The impact of microcredit programmes on reducing poverty and enhancing social well-being of the poor has been widely investigated. Reviewing the literature investigating the microfinance impact on poverty alleviation shows disparities between supporters and opponents. In summary one can identify three main positions in the microfinance literature: those that argue for the positive impact of microcredit on the poor; those that argue for the negative impact of microcredit on the poor; and the third
Microcredit can be defined as small loans, or microloans, for people around the world in extreme poverty to help spur entrepreneurship. The issue of microcredit is extremely important in the world’s economy. Poverty alleviation and economic development are the primary goals of microcredit programs, that is why they began in the developing countries of Asia and Latin America, economist Muhammad Yunus and his Grameen Bank in Bangladesh are credited of pioneering this financial innovation (Smith, Thurman
S (2005) Micro finance is a form of financial development that has primarily focused on alleviating poverty and improving the living standard by providing financial services to the poor. Haroon and Jamal (2008) Most people think of micro finance as Micro Credit i.e. lending small amounts of money to the poor. Micro finance is not only Micro Credit, but it also has a broader perspective which includes insurance, transactional services and savings. When a person earn less than two dollar per day
study and organization of the study. 1.1 Background of the Study The global poverty crises and resulting human suffering, environmental degradation and many other societal ills are hastening for the search of scalable anti-poverty approaches. These deplorable conditions are the reasons behind the increasing interest in microcredit and more broadly, microfinance. As a matter of fact, gatherings such as the Microcredit Summit, global support through the United ... ... middle of paper ... ..
permanent access to an appropriate range of high quality financial services, it includes not just credit but also savings, insurance, and fund transfers.”. Promoter’s microfinance generally believes that such access will help poor people out of poverty. Microcredit should not be mixed with microfinance, which addresses a full range of banking needs for the poor people. As the financial services of microfinance usually involve small amounts of money – small loans, small savings etc. – the term "microfinance"
Role of Microfinance:- The micro credit of microfinance program was first initiated in the year 1976 in Bangladesh with promise of providing credit to the poor without collateral , alleviating poverty and unleashing human creativity and endeavor of the poor people. Microfinance impact studies have demonstrated that : • Microfinance helps poor households meet basic needs and protects them against risks. • The use of financial services by low-income households leads to improvements in household economic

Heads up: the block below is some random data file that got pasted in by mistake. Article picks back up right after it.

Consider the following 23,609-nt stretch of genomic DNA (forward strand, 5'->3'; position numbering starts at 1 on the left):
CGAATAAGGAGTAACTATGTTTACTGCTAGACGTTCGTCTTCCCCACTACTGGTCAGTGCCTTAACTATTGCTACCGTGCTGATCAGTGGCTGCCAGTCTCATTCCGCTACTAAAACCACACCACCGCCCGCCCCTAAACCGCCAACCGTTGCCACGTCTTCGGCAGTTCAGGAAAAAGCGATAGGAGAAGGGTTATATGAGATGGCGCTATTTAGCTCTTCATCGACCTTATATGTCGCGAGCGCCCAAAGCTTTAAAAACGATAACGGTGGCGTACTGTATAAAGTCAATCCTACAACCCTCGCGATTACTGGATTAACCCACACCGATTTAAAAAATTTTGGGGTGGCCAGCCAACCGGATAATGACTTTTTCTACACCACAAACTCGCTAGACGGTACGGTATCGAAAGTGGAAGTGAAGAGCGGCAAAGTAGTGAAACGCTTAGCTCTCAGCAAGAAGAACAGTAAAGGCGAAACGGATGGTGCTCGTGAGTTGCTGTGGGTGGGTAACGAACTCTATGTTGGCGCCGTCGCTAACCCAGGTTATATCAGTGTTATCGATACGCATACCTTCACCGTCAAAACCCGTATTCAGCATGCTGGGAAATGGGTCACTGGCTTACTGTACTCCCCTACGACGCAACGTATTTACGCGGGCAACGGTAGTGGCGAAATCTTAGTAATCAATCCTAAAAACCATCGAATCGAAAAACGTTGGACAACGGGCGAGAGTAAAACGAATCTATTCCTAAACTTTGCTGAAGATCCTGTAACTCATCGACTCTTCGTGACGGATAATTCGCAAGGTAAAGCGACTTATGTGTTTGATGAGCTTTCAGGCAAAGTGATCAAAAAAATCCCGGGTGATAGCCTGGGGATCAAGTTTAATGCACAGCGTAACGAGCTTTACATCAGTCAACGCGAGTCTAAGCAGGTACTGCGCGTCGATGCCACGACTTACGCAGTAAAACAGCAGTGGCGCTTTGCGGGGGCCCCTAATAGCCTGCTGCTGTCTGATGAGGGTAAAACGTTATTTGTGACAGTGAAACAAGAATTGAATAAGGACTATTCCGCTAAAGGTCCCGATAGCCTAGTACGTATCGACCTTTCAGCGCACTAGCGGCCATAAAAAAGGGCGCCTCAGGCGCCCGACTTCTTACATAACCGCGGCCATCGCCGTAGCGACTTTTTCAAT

Microfinance is used as a tool to alleviate poverty and help poor and empowerment of female members of the society. There are several microfinance institutions (MFI‘s), microfinance banks (MFB’s), NGO‘s, and many other welfare trusts that are active for alleviation of poverty. Other institutions such as State Bank of Pakistan (SBP), Pakistan Microfinance Network (PMN), and Pakistan Poverty Alleviation Fund (PPAF) are also active in this field and making their efforts for development of our economy
million in 1997 to 137.5 million in 2010. Microcredit has generated significant confidence for fast poverty alleviation; creating a multiplier effect leading to the eradication of poverty and hunger, universal primary education, the promotion of gender equality and empowerment of women in developing nations. It can be argued that microcredit is a “win-win” opportunity, in which the poor are given the financial capital and means to pull themselves out of poverty trap (Duflo, E et al, 2013). However this
No matter in either developing or developed country, microfinance can be significantly considered as one of the most actual techniques on the alleviation of poverty. Even though essentially limited by the possibility of default, the loss given default, and current value of expected recoveries, as Nicolas Krauss said (2008), microfinance institutions (MFIs) have tried to minimize the risk of financial loss by microfinance transformation from volunteer-driven non-official organization to market-pushed
1 INTRODUCTION 1.1 Background information Poverty is a universal phenomenon, that is found virtually everywhere and affect a large number of people in the globe. To this effect Thirlwall (2003:87) contributing to the poverty literature, says that ‘in poverty, there is feeling of powerlessness, vulnerability and fear because the poor is not free, he is exposed to greater risks and living on the margin of subsistence.’ That is to say, the poor have little or no significant say in the society; they